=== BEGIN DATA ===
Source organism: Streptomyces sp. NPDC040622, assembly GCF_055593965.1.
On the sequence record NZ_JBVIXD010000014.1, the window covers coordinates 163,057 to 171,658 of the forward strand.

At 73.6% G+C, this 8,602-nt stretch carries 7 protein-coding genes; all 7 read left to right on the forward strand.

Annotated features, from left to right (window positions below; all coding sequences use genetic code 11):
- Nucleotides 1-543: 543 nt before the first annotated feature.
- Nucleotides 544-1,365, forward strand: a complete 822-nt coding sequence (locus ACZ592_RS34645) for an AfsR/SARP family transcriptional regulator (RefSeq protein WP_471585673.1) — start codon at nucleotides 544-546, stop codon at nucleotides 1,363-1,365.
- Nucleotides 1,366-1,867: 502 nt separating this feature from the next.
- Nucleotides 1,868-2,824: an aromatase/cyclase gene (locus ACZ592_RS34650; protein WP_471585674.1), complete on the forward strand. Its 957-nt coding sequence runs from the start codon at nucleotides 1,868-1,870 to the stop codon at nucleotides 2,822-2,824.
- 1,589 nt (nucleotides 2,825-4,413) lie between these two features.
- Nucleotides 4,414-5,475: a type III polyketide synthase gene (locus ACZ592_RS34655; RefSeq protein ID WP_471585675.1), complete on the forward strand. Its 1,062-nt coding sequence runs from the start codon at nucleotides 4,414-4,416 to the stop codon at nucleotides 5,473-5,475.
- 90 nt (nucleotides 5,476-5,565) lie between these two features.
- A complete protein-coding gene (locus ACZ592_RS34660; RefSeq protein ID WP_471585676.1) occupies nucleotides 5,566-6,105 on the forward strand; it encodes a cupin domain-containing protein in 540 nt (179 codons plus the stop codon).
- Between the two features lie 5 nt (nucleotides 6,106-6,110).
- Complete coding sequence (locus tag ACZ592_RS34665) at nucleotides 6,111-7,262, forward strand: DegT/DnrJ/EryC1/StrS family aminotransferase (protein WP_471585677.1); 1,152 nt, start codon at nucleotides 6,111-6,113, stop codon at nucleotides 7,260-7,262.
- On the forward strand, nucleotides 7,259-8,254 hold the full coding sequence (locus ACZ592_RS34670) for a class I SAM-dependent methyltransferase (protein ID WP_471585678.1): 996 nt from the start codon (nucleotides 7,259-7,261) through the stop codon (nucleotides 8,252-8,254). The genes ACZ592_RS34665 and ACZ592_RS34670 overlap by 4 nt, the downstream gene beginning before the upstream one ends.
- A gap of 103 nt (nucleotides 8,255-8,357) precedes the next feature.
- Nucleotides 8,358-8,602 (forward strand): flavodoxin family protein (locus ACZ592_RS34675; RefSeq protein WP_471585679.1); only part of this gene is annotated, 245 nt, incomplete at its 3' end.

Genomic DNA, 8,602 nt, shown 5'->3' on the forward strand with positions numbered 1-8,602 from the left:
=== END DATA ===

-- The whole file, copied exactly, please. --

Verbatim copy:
Source organism: Streptomyces sp. NPDC040622, assembly GCF_055593965.1.
On the sequence record NZ_JBVIXD010000014.1, the window covers coordinates 163,057 to 171,658 of the forward strand.

At 73.6% G+C, this 8,602-nt stretch carries 7 protein-coding genes; all 7 read left to right on the forward strand.

Annotated features, from left to right (window positions below; all coding sequences use genetic code 11):
- Nucleotides 1-543: 543 nt before the first annotated feature.
- Nucleotides 544-1,365, forward strand: a complete 822-nt coding sequence (locus ACZ592_RS34645) for an AfsR/SARP family transcriptional regulator (RefSeq protein WP_471585673.1) — start codon at nucleotides 544-546, stop codon at nucleotides 1,363-1,365.
- Nucleotides 1,366-1,867: 502 nt separating this feature from the next.
- Nucleotides 1,868-2,824: an aromatase/cyclase gene (locus ACZ592_RS34650; protein WP_471585674.1), complete on the forward strand. Its 957-nt coding sequence runs from the start codon at nucleotides 1,868-1,870 to the stop codon at nucleotides 2,822-2,824.
- 1,589 nt (nucleotides 2,825-4,413) lie between these two features.
- Nucleotides 4,414-5,475: a type III polyketide synthase gene (locus ACZ592_RS34655; RefSeq protein ID WP_471585675.1), complete on the forward strand. Its 1,062-nt coding sequence runs from the start codon at nucleotides 4,414-4,416 to the stop codon at nucleotides 5,473-5,475.
- 90 nt (nucleotides 5,476-5,565) lie between these two features.
- A complete protein-coding gene (locus ACZ592_RS34660; RefSeq protein ID WP_471585676.1) occupies nucleotides 5,566-6,105 on the forward strand; it encodes a cupin domain-containing protein in 540 nt (179 codons plus the stop codon).
- Between the two features lie 5 nt (nucleotides 6,106-6,110).
- Complete coding sequence (locus tag ACZ592_RS34665) at nucleotides 6,111-7,262, forward strand: DegT/DnrJ/EryC1/StrS family aminotransferase (protein WP_471585677.1); 1,152 nt, start codon at nucleotides 6,111-6,113, stop codon at nucleotides 7,260-7,262.
- On the forward strand, nucleotides 7,259-8,254 hold the full coding sequence (locus ACZ592_RS34670) for a class I SAM-dependent methyltransferase (protein ID WP_471585678.1): 996 nt from the start codon (nucleotides 7,259-7,261) through the stop codon (nucleotides 8,252-8,254). The genes ACZ592_RS34665 and ACZ592_RS34670 overlap by 4 nt, the downstream gene beginning before the upstream one ends.
- A gap of 103 nt (nucleotides 8,255-8,357) precedes the next feature.
- Nucleotides 8,358-8,602 (forward strand): flavodoxin family protein (locus ACZ592_RS34675; RefSeq protein WP_471585679.1); only part of this gene is annotated, 245 nt, incomplete at its 3' end.

Genomic DNA, 8,602 nt, shown 5'->3' on the forward strand with positions numbered 1-8,602 from the left: